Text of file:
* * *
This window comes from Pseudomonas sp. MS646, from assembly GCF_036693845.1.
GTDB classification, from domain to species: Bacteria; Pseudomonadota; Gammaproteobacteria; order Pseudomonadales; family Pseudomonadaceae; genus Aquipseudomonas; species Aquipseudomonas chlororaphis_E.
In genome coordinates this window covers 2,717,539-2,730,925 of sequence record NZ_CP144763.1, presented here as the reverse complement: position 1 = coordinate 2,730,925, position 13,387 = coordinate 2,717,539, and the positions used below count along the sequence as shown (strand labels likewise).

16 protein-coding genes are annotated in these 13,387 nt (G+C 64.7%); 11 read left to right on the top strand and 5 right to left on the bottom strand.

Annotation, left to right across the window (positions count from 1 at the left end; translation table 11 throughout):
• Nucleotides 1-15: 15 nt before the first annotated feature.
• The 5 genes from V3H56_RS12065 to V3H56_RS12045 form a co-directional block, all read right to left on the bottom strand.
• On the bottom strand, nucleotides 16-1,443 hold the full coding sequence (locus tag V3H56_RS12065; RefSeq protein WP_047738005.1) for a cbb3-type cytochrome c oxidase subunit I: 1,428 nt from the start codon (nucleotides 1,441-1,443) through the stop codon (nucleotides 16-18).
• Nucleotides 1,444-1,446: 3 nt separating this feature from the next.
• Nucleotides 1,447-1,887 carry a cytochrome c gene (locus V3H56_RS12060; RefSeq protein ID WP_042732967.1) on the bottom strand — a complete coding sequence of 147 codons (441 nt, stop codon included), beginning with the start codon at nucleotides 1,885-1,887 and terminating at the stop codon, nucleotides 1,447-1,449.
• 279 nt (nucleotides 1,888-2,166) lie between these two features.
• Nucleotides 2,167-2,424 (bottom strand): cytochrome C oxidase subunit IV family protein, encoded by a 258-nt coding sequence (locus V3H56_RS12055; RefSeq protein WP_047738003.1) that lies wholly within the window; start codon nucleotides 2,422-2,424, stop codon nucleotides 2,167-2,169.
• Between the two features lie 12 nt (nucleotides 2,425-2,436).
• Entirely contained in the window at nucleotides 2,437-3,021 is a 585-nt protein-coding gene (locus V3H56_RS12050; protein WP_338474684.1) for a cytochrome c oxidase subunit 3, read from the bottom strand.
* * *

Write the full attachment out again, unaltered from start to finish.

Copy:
This window comes from Pseudomonas sp. MS646, from assembly GCF_036693845.1.
GTDB classification, from domain to species: Bacteria; Pseudomonadota; Gammaproteobacteria; order Pseudomonadales; family Pseudomonadaceae; genus Aquipseudomonas; species Aquipseudomonas chlororaphis_E.
In genome coordinates this window covers 2,717,539-2,730,925 of sequence record NZ_CP144763.1, presented here as the reverse complement: position 1 = coordinate 2,730,925, position 13,387 = coordinate 2,717,539, and the positions used below count along the sequence as shown (strand labels likewise).

16 protein-coding genes are annotated in these 13,387 nt (G+C 64.7%); 11 read left to right on the top strand and 5 right to left on the bottom strand.

Annotation, left to right across the window (positions count from 1 at the left end; translation table 11 throughout):
• Nucleotides 1-15: 15 nt before the first annotated feature.
• The 5 genes from V3H56_RS12065 to V3H56_RS12045 form a co-directional block, all read right to left on the bottom strand.
• On the bottom strand, nucleotides 16-1,443 hold the full coding sequence (locus tag V3H56_RS12065; RefSeq protein WP_047738005.1) for a cbb3-type cytochrome c oxidase subunit I: 1,428 nt from the start codon (nucleotides 1,441-1,443) through the stop codon (nucleotides 16-18).
• Nucleotides 1,444-1,446: 3 nt separating this feature from the next.
• Nucleotides 1,447-1,887 carry a cytochrome c gene (locus V3H56_RS12060; RefSeq protein ID WP_042732967.1) on the bottom strand — a complete coding sequence of 147 codons (441 nt, stop codon included), beginning with the start codon at nucleotides 1,885-1,887 and terminating at the stop codon, nucleotides 1,447-1,449.
• 279 nt (nucleotides 1,888-2,166) lie between these two features.
• Nucleotides 2,167-2,424 (bottom strand): cytochrome C oxidase subunit IV family protein, encoded by a 258-nt coding sequence (locus V3H56_RS12055; RefSeq protein WP_047738003.1) that lies wholly within the window; start codon nucleotides 2,422-2,424, stop codon nucleotides 2,167-2,169.
• Between the two features lie 12 nt (nucleotides 2,425-2,436).
• Entirely contained in the window at nucleotides 2,437-3,021 is a 585-nt protein-coding gene (locus V3H56_RS12050; protein WP_338474684.1) for a cytochrome c oxidase subunit 3, read from the bottom strand.